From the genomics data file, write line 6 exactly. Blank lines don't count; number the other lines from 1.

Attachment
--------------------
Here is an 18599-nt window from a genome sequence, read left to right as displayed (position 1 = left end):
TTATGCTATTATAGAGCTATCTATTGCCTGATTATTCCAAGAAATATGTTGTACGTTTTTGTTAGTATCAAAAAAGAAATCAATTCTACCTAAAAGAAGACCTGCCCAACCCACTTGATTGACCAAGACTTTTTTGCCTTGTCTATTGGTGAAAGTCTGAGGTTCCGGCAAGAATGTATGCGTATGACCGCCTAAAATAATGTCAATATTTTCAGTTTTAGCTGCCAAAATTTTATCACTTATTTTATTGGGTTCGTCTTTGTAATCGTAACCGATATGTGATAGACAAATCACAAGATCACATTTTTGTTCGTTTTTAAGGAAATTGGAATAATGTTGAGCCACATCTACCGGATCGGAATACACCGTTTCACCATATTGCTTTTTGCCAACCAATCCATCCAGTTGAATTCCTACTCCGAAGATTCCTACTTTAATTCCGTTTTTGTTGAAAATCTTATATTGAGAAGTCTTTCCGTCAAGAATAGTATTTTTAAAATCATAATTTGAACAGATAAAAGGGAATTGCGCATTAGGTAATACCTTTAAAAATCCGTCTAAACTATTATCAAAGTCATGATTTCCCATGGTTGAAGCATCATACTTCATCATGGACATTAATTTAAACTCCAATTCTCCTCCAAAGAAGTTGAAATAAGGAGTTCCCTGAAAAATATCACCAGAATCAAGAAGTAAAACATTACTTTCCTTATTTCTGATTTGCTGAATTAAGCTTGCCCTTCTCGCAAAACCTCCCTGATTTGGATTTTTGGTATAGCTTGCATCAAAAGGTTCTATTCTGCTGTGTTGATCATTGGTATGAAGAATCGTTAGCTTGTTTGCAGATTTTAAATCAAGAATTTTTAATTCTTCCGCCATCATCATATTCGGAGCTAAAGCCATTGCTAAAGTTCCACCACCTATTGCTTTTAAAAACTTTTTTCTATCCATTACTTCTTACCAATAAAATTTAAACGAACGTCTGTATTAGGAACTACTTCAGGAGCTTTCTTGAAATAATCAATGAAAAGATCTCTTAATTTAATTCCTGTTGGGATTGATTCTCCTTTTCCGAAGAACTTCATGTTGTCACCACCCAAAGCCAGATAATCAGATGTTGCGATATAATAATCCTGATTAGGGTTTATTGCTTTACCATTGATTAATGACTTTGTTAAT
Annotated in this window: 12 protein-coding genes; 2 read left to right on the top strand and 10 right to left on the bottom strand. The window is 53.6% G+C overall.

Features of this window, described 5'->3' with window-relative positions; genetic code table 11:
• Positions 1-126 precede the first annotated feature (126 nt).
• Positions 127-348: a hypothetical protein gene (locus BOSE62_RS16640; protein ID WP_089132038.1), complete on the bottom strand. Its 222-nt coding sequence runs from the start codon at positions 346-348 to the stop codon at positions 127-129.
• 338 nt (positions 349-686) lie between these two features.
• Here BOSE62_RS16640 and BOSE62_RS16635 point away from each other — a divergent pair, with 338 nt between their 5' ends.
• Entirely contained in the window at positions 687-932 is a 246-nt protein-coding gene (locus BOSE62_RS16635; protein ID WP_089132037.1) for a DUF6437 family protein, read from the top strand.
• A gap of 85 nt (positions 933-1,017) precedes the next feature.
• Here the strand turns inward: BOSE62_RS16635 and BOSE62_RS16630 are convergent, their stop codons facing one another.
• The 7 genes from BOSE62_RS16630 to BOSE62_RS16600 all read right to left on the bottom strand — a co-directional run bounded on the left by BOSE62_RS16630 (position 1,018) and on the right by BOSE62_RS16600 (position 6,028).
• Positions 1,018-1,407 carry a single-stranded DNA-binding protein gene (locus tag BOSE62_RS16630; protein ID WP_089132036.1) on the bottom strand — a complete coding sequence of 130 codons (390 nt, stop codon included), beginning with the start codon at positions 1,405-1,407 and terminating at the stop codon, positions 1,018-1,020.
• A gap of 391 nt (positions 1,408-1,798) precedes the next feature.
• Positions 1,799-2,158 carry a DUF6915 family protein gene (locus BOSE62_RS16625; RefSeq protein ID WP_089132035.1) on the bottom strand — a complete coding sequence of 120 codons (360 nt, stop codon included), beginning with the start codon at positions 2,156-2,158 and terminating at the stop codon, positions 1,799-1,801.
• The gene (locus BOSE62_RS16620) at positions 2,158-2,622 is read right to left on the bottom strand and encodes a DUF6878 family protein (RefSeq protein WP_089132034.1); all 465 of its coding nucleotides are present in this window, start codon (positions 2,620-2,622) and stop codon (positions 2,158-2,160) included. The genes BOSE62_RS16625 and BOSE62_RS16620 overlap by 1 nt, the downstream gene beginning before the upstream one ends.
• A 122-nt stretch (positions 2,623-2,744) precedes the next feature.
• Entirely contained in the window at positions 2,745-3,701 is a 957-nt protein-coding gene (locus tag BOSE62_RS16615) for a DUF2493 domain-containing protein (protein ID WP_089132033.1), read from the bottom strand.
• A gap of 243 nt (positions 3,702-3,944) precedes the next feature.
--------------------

• Positions 127-348: a hypothetical protein gene (locus BOSE62_RS16640; protein ID WP_089132038.1), complete on the bottom strand. Its 222-nt coding sequence runs from the start codon at positions 346-348 to the stop codon at positions 127-129.